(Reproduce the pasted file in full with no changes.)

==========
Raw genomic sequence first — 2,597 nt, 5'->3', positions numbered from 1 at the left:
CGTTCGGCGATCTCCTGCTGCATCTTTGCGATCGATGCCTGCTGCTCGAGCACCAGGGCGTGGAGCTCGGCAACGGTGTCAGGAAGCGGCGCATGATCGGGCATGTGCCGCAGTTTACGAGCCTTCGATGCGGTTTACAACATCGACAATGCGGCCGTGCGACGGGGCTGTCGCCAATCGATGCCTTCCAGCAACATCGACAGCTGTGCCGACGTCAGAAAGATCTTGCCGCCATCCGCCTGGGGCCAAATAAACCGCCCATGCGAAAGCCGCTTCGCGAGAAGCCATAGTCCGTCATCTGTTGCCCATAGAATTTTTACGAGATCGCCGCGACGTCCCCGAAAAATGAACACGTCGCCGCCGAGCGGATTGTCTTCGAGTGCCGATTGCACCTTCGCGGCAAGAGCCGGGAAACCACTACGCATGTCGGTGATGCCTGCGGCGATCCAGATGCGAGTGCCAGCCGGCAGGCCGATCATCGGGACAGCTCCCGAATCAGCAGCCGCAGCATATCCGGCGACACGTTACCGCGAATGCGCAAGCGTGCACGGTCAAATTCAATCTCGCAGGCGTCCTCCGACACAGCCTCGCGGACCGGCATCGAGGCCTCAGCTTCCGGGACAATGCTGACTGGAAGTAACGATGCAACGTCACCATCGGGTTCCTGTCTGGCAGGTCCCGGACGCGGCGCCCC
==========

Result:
Raw genomic sequence first — 2,597 nt, 5'->3', positions numbered from 1 at the left:
CGTTCGGCGATCTCCTGCTGCATCTTTGCGATCGATGCCTGCTGCTCGAGCACCAGGGCGTGGAGCTCGGCAACGGTGTCAGGAAGCGGCGCATGATCGGGCATGTGCCGCAGTTTACGAGCCTTCGATGCGGTTTACAACATCGACAATGCGGCCGTGCGACGGGGCTGTCGCCAATCGATGCCTTCCAGCAACATCGACAGCTGTGCCGACGTCAGAAAGATCTTGCCGCCATCCGCCTGGGGCCAAATAAACCGCCCATGCGAAAGCCGCTTCGCGAGAAGCCATAGTCCGTCATCTGTTGCCCATAGAATTTTTACGAGATCGCCGCGACGTCCCCGAAAAATGAACACGTCGCCGCCGAGCGGATTGTCTTCGAGTGCCGATTGCACCTTCGCGGCAAGAGCCGGGAAACCACTACGCATGTCGGTGATGCCTGCGGCGATCCAGATGCGAGTGCCAGCCGGCAGGCCGATCATCGGGACAGCTCCCGAATCAGCAGCCGCAGCATATCCGGCGACACGTTACCGCGAATGCGCAAGCGTGCACGGTCAAATTCAATCTCGCAGGCGTCCTCCGACACAGCCTCGCGGACCGGCATCGAGGCCTCAGCTTCCGGGACAATGCTGACTGGAAGTAACGATGCAACGTCACCATCGGGTTCCTGTCTGGCAGGTCCCGGACGCGGCGCCCC